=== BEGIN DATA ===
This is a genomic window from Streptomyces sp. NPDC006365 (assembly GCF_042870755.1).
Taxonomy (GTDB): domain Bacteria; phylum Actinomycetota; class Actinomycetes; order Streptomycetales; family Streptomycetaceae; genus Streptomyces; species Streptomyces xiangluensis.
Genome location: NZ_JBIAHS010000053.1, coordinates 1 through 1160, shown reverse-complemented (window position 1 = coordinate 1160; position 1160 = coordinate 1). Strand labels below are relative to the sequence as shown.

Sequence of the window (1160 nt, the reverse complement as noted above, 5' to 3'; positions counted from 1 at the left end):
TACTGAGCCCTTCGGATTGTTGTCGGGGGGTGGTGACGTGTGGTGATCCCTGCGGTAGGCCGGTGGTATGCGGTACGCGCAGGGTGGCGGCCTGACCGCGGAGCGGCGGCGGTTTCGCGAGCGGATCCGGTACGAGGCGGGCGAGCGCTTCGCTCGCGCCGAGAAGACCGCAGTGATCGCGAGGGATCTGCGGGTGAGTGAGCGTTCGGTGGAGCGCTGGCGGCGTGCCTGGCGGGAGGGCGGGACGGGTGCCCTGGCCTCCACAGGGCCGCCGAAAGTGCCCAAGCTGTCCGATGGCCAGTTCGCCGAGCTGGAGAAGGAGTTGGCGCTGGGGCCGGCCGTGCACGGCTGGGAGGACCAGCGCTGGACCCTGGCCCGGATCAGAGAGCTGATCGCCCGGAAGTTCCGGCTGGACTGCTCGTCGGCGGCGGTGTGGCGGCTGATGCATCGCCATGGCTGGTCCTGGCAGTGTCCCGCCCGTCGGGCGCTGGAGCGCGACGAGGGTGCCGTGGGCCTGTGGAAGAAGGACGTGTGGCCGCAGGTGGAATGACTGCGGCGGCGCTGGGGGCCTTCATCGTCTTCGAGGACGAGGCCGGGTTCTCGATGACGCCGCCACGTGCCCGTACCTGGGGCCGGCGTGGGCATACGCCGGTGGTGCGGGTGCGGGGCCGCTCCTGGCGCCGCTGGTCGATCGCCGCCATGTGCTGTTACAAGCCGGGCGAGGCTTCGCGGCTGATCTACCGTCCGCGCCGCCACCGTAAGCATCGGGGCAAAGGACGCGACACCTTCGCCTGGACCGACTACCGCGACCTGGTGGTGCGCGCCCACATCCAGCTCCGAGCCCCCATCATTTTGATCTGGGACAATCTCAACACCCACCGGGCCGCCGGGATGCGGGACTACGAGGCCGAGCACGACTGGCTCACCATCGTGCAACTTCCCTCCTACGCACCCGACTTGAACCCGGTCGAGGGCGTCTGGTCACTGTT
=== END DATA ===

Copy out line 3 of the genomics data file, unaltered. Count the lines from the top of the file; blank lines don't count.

Genome location: NZ_JBIAHS010000053.1, coordinates 1 through 1160, shown reverse-complemented (window position 1 = coordinate 1160; position 1160 = coordinate 1). Strand labels below are relative to the sequence as shown.